SketchUp terrain data

by Design Workshop Sydney

SketchUp allows you to easily import terrain data and aerial imagery into your model. It’s one of the many features we explore in our SketchUp for Urban Planning courses.sketchup-terrain-data
First create a new file in SketchUp and go to View > Toolbars. Make sure that Google is ticked. In the Mac version we go to Tool Palettes and tick Google. To bring in a geo-snapshot go to the Google toolbar and select the Add Location button. Type in your location address and zoom out to see a wider sample. Then click the Select Region button on the top right. You may need to adjust the blue pins, but don’t select too small an area. Then click the Grab button; after a few seconds Google places this geo-map into your SketchUp file.
Note that the human figure is placed at the origin point of the three axes. Also note that the model is at the correct scale and accurate to solar north. Next click on the Toggle Terrain button to see the land mass. What you see will depend on how flat the terrain is. You can also go to File > Geo-location > Show terrain. This toggles between a flat 2D image of the landscape and a 3D model. What’s actually happening is that you’re toggling between 2 layers. You can see this in Window > Layers > note the 2 new layers: Google Earth Terrain and Google Earth Snapshot. When you use the Toggle Terrain button you are actually switching back & forth between these 2 layers, Google Earth Snapshot (flat) and Google Earth Terrain (3d).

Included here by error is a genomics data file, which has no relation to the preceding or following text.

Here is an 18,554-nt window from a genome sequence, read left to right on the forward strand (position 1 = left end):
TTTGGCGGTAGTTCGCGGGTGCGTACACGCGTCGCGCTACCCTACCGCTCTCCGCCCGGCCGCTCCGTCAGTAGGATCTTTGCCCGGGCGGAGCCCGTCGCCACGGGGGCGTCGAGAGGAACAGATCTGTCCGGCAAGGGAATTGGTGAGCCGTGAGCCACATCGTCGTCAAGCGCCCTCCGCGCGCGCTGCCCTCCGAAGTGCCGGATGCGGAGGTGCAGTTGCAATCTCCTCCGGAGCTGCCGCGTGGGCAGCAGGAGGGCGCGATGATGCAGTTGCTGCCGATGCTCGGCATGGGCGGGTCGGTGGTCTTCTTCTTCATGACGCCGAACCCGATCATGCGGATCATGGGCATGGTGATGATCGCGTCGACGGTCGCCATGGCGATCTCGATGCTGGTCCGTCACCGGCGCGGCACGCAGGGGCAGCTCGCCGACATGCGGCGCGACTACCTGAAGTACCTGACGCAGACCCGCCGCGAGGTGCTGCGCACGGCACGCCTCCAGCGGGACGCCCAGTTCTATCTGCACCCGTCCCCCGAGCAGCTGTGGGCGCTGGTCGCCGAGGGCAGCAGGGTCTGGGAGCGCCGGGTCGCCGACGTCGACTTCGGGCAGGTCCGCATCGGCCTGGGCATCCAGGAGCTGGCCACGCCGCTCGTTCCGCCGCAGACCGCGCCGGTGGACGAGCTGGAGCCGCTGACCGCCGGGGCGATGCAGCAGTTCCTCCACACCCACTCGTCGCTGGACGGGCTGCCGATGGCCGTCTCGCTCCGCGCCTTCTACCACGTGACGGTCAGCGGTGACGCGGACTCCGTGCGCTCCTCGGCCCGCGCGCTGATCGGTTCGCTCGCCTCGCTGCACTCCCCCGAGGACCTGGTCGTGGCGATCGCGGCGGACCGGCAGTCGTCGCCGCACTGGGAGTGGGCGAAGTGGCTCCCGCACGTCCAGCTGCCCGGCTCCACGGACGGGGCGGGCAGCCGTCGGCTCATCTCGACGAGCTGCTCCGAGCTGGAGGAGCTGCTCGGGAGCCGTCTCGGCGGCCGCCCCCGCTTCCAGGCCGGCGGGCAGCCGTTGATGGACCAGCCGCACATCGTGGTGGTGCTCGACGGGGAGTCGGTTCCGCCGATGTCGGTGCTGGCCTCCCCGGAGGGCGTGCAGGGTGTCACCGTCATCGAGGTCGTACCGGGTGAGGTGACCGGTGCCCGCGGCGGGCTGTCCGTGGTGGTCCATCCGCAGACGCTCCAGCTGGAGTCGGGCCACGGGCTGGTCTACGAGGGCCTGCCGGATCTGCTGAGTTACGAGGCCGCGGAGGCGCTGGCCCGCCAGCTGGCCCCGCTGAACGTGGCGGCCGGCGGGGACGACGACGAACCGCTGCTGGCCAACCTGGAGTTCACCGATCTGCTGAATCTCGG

Note also Layer 0 – the bullet point is highlighted indicating that this is the active layer – this where we tend to do all our drawing. The terrain object is locked by default – note that it turns red when you click on it. If you need to unlock it at any stage simply right-click and choose Unlock, but be careful not to move it.
To test the shadows create a shape with the Rectangle tool, then Push/Pull upwards to create a box. Go to Window > Shadows, and turn on the Show/Hide Shadows button (top left). Scrub the slider to change time of day – you can see the shadows will be accurate because the coordinates came in at the same time as the aerial imagery. Note that the Green axis points to solar North. Then go to Window > Model Info > Geo-location, and note that the Latitude and Longitude are correct for this site. To continue modeling it’s best to switch off the shadows since they slow the modeling process down. And delete the box (triple-click to select).
Many useful tips and techniques can be found at the SketchUp website. And see many examples of our own clients’ work on our Facebook page.
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